The Bennetts and the Philip Boyds of Palm Springs were both interested in the purchase of the property. During the summer of 1931 it had reverted to its former owner, Henry Pearson, and that fall the Boyds and the Bennetts combined their interests and bought the property together. Frank and Melba assumed the operation for the next eighteen years, and made the ranch their home, while Phil and Dorothy continued to live in the village and later Phil became the first mayor of Palm Springs.
In 1930 the only amusement center in Palm Springs was a pool hall that closed at 9 o’clock. In 1931 Earle Strebe, a bright young bell boy at the Desert Inn, rented a projection machine and on Saturday nights ran a movie in the grammar school auditorium. After the movie, the chairs were pushed back and everyone danced. Earle today owns three handsome motion picture houses in Palm Springs. Horseback riding, swimming, and sunbathing were the only pastimes for visitors, but they loved it, grew healthy on it, and came back for more; brought friends, and bought homes, and stayed.
In 1949, with subdivisions crowding the ranch, the Bennetts found it increasingly difficult to maintain the old informal, simple atmosphere that everyone had loved. So, when Yoland Markson, of Boston, fell in love with the place and offered to lease the ranch and twenty surrounding acres, the Boyds and Bennetts decided that it was the best thing to do. Mr. Markson said he would make the ranch the beauty spot of Palm Springs, and that he has done.


Story Of Deepwell

Chapter Six

This year the balance of the acreage is to be subdivided. Locally popular Bill Grant, former chairman of the Desert Circus, Palm Springs Horsemen’s Association, and active in many other civic enterprises, is the purchaser and developer. He is a well-known builder, having pioneered the development of such local areas as Rancho Royale, and Sun View Estates, and is connected with the building and development of famous Thunderbird Ranch and Country Club.
It is fitting that such a man should set the standard of quality for the new Deep Well Ranch Estates and carry on its high tradition. Many of the residential sites have already been acquired by prominent winter residents who are aware of the many advantages of locating their Palm Springs home in this area. The fact that Bill Grant has placed on his architectural committee men of such prominence as Cliff May (considered America’s foremost designer of California ranch-type.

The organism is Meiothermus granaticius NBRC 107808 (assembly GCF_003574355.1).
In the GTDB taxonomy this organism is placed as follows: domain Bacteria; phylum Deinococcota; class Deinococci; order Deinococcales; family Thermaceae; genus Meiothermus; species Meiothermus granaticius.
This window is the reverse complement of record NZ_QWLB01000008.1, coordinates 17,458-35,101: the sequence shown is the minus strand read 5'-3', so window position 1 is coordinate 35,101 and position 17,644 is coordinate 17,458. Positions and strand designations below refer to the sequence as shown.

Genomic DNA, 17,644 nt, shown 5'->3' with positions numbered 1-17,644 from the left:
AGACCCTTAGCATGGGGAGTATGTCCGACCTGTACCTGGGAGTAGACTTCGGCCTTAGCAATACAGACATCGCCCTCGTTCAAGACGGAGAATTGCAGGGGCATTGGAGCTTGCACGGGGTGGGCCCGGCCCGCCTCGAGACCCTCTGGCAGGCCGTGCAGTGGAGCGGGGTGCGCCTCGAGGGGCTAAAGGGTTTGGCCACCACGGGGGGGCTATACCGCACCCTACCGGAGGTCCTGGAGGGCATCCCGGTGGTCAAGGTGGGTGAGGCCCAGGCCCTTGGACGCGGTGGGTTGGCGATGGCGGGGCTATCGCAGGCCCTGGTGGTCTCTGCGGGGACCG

homes), and Phil Boyd, destines this to become Palm Springs’ finest residential colony.
One enters from the Palm Springs-Indio Highway over a beautiful new divided roadway, landscaped and decorated at the attractive entrance. One cannot help but be awed by the panoramic view of mountain and desert on his first visit to Deep Well Ranch Estates.
The Bennetts who, since leasing Deep Well, have been living in the village, are also coming home to roost. After looking over all the possibilities throughout the desert area for a building site and finding nothing comparable to Deep Well with its breathtaking vistas and unique protection from the desert winds, they have decided to retain three acres of the ranch property and plan to build within the year. Cliff May will design their home. They may not have an alfalfa patch, nor will Indian ponies graze near their windows, but it’s a sure bet that they will have plenty of water, and a most delightful place to call home.

Nellie Coffman and the Desert Inn

Introduction

Nellie Coffman & The Desert Inn

By: Kitty Kieley Hayes
Originally Presented in our DENO Newsletter
Winter 2013

Thanks to DENO board member Cindy Quin, we are pleased to present this article written by Kitty Hayes for our DENO Newsletter. Kitty is Nellie Coffman’s great granddaughter. Her grandfather was Nellie’s youngest son, Owen Earl Coffman. Earl—besides helping his mother manage the Desert Inn—was the driving force/visionary for the building of the tramway. Kitty’s mother, Elizabeth Coffman was the fourth non-indian child born in Palm Springs.


Nellie Coffman and the Desert Inn

Chapter Two

Palm Springs began on the path to world renown in December of 1909 when Dr. and Mrs. Harry Coffman arrived to open The Desert Inn and Sanatorium. It started when Dr. Coffman’s wife, Nellie, contracted pneumonia - he sent her to Idyllwild to recover. On a horse-back ride though the mountains one day, she was at a desert overlook south of Tahquitz Canyon. There she saw the glistening desert shimmering below, and heard it calling to her. After her recovery, she returned to the family home in Santa Monica, and later made a visit to the village of Palm Springs. She stayed at Elizabeth and Welwood Murray’s Palm Springs Hotel, located on the north-east corner Palm Canyon Drive and Tahquitz Drive. Their visitors came to relax and enjoy the beauties of the isolated wilderness. Others came for the healing properties of the desert climate and the hot spring operated by the Agua Caliente Band of Cahuilla Indians. Her visit convinced her that this was the place where the family needed to be.